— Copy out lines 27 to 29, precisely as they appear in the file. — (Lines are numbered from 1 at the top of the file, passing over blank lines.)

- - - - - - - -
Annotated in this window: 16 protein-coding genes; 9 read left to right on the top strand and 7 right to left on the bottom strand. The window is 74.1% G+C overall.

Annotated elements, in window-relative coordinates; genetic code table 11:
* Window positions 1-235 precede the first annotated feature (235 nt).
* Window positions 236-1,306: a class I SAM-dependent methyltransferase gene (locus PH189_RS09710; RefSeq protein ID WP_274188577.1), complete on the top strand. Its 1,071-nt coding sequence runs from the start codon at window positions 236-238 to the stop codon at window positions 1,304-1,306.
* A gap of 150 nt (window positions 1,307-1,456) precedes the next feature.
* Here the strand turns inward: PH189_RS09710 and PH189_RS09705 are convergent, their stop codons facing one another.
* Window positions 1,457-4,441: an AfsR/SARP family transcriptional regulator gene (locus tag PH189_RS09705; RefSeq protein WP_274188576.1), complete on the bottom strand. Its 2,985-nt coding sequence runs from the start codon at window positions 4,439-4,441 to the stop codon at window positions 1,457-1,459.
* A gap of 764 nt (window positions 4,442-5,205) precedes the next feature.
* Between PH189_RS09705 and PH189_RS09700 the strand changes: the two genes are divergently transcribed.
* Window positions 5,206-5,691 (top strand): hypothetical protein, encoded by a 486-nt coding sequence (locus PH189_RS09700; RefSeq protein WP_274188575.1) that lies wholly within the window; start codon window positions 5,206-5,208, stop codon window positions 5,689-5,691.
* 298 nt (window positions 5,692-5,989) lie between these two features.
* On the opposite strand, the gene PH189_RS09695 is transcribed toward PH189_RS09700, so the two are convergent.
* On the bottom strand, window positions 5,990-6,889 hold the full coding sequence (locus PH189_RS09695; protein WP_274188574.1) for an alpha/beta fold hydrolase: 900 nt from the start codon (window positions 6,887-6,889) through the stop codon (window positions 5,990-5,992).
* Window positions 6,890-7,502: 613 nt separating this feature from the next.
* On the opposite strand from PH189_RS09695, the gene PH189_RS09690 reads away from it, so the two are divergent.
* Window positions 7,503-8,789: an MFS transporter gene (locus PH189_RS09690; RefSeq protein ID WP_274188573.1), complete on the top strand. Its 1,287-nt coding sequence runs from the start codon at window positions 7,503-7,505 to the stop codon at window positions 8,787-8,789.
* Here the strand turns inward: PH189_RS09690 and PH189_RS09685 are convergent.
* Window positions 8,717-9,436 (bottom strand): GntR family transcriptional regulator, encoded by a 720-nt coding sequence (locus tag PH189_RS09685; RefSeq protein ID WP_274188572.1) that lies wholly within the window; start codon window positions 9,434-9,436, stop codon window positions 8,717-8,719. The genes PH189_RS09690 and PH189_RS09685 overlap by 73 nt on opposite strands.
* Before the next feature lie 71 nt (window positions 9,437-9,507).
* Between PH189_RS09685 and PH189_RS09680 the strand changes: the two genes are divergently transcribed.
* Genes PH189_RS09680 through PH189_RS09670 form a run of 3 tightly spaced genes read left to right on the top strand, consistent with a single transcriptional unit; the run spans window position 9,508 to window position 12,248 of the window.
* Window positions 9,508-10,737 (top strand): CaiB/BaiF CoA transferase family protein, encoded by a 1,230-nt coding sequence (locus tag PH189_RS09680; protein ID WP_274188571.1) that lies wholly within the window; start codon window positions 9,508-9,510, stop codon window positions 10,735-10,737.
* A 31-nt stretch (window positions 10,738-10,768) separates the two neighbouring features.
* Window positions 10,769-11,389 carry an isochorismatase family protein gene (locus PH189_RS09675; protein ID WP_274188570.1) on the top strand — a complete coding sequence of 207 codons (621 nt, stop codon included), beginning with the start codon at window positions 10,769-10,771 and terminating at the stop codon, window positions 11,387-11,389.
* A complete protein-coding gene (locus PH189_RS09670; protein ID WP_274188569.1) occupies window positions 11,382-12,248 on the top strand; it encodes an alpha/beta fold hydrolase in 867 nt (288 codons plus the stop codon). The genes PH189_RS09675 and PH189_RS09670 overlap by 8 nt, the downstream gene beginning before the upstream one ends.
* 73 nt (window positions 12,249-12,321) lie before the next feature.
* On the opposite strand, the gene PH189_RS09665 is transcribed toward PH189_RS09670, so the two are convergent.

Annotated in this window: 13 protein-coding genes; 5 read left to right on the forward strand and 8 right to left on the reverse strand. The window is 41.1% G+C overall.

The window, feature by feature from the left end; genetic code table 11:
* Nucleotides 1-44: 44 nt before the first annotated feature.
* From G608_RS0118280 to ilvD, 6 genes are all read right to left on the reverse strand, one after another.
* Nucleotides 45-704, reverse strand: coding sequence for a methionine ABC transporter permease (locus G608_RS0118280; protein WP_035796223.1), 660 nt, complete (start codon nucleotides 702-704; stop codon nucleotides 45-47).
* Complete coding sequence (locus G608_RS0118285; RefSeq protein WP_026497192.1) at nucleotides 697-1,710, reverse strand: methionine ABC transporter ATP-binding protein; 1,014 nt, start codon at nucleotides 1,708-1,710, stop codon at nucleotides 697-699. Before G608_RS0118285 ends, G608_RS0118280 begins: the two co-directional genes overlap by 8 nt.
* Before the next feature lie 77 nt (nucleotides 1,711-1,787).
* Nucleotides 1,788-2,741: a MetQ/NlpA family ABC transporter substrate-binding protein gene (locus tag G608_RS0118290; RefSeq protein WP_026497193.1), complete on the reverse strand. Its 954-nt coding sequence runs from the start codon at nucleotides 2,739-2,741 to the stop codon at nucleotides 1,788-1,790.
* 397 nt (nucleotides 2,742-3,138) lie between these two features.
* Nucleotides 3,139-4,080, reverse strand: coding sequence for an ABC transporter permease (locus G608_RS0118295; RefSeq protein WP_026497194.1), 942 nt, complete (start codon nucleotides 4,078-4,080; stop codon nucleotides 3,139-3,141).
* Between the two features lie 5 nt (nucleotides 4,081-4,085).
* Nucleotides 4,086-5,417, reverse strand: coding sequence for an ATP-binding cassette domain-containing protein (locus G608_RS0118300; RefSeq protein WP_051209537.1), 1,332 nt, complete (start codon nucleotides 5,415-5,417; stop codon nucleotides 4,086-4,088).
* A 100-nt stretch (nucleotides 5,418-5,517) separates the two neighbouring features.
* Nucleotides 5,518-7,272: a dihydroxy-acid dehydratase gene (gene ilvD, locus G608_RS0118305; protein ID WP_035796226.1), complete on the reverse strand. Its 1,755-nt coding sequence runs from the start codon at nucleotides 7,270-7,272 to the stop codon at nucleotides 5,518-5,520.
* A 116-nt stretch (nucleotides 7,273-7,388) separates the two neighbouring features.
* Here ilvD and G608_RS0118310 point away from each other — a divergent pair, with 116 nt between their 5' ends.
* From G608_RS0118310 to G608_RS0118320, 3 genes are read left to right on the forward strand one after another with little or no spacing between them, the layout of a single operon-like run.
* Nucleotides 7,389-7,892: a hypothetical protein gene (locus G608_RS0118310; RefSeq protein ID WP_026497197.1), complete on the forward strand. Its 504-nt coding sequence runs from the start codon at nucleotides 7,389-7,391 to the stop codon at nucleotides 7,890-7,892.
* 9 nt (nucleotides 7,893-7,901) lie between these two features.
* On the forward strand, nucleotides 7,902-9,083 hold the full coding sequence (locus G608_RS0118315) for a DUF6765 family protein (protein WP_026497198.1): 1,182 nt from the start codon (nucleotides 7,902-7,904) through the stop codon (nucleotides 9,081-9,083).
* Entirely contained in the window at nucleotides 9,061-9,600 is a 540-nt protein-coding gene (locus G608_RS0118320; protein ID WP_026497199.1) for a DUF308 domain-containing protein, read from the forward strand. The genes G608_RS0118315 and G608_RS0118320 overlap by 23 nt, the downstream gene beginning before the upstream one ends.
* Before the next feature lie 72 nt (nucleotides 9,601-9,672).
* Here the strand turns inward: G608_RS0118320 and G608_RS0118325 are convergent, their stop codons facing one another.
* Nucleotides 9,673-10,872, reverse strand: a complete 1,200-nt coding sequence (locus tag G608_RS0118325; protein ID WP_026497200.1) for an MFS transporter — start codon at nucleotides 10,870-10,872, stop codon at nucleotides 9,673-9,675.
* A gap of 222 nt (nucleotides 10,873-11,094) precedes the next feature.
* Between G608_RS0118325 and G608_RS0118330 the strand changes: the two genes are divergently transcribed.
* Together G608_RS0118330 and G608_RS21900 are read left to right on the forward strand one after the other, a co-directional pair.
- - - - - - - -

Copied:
* On the opposite strand, the gene PH189_RS09665 is transcribed toward PH189_RS09670, so the two are convergent.

Annotated in this window: 13 protein-coding genes; 5 read left to right on the forward strand and 8 right to left on the reverse strand. The window is 41.1% G+C overall.

The window, feature by feature from the left end; genetic code table 11: